op monitor interval="10" timeout="20" \
            op start interval="0" timeout="200" \
            op stop interval="0" timeout="100"
    crm(live)configure# primitive smb systemd:smb \
        op start timeout="100" interval="0" \
        op stop timeout="100" interval="0" \
        op monitor interval="60" timeout="100"
    crm(live)configure# primitive nmb systemd:nmb \
        op start timeout="100" interval="0" \
        op stop timeout="100" interval="0" \
        op monitor interval="60" timeout="100"
    crm(live)configure# primitive winbind systemd:winbind \
        op start timeout="100" interval="0" \
        op stop timeout="100" interval="0" \
        op monitor interval="60" timeout="100"
    crm(live)configure# group g-ctdb ctdb winbind nmb smb
    crm(live)configure# clone cl-ctdb g-ctdb meta interleave="true"
    crm(live)configure# commit
    Tip
    Tip: Optional nmb and winbind primitives

    If you do not require network share browsing, you do not need to add the nmb primitive.

    The winbind primitive is only needed when configured as an Active Directory domain member. See Section 29.2, “Samba Gateway Joining Active Directory”.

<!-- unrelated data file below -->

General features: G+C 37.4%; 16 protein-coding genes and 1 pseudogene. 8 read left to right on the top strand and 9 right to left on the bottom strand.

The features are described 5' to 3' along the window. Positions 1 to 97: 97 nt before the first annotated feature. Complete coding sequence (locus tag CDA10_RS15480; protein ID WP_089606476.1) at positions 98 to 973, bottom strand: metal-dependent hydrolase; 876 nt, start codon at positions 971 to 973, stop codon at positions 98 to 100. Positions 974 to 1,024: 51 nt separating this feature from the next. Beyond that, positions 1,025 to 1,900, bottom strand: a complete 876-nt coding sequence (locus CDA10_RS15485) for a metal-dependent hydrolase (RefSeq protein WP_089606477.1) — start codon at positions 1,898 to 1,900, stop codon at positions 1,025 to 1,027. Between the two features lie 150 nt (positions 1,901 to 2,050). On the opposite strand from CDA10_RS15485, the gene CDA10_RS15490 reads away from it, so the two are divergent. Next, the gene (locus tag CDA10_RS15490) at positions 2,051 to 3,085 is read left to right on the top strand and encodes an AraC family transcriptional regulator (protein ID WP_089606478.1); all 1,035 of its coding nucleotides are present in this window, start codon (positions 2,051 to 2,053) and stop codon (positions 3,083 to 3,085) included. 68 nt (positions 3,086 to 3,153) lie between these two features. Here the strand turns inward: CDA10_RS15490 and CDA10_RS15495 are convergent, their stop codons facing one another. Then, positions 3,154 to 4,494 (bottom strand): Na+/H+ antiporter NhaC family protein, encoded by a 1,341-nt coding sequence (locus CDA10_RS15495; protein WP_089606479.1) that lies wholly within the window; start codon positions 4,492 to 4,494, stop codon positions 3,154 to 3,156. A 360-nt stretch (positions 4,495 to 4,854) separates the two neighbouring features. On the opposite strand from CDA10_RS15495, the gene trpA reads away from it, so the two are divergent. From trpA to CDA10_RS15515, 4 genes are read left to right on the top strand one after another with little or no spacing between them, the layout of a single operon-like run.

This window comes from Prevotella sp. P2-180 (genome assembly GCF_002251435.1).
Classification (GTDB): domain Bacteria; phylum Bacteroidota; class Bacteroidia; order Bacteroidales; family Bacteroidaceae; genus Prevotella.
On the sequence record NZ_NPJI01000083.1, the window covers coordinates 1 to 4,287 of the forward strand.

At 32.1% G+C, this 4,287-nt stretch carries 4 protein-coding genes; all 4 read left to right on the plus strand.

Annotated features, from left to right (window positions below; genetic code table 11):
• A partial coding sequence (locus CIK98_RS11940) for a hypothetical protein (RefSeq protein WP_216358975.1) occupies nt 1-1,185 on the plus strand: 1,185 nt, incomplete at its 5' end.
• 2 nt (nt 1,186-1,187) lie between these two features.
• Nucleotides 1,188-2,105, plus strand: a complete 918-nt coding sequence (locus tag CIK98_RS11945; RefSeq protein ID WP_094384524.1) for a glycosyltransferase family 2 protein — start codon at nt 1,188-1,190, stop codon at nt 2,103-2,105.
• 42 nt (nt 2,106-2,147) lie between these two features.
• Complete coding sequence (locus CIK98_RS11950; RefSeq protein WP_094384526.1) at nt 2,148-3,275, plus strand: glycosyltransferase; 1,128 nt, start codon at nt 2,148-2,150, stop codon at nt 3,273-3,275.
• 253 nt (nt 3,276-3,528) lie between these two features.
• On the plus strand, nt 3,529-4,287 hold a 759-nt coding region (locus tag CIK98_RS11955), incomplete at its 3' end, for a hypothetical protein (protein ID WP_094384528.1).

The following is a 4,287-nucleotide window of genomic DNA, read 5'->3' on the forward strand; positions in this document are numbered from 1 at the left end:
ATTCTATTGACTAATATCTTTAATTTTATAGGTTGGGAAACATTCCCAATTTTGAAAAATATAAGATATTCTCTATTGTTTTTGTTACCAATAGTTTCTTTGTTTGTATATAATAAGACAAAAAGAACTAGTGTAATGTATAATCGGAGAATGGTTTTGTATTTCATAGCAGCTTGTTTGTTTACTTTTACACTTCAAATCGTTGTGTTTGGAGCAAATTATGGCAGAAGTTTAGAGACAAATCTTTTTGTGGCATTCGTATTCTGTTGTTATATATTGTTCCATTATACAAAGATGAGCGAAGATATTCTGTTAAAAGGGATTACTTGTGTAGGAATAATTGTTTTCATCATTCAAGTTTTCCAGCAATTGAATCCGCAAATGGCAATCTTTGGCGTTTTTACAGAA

The binary /usr/lib64/ctdb/ctdb_mutex_ceph_rados_helper in the configuration option ctdb_recovery_lock has the parameters CLUSTER_NAME, CEPHX_USER, RADOS_POOL, and RADOS_OBJECT, in this order.

    An extra lock-timeout parameter can be appended to override the default value used (10 seconds). A higher value will increase the CTDB recovery master failover time, whereas a lower value may result in the recovery master being incorrectly detected as down, triggering flapping failovers.

  8. Add a clustered IP address:

    crm(live)configure# primitive ip ocf:heartbeat:IPaddr2 params ip=192.168.2.1 \
        unique_clone_address="true" \
        op monitor interval="60" \
        meta resource-stickiness="0"
    crm(live)configure# clone cl-ip ip \
        meta interleave="true" clone-node-max="2" globally-unique="true"
    crm(live)configure# colocation col-with-ctdb 0: cl-ip cl-ctdb
    crm(live)configure# order o-with-ctdb 0: cl-ip cl-ctdb
    crm(live)configure# commit

    If unique_clone_address is set to true, the IPaddr2 resource agent adds a clone ID to the specified address, leading to three different IP addresses. These are usually not needed, but help with load balancing. For further information about this topic, see https://documentation.suse.com/sle-ha/15-SP1/single-html/SLE-HA-guide/#cha-ha-lb.

  9. Check the result:

    root@earth # crm status
    Clone Set: base-clone [dlm]
         Started: [ factory-1 ]
         Stopped: [ factory-0 ]
     Clone Set: cl-ctdb [g-ctdb]
         Started: [ factory-1 ]
         Started: [ factory-0 ]
     Clone Set: cl-ip [ip] (unique)
         ip:0       (ocf:heartbeat:IPaddr2):       Started factory-0
         ip:1       (ocf:heartbeat:IPaddr2):       Started factory-1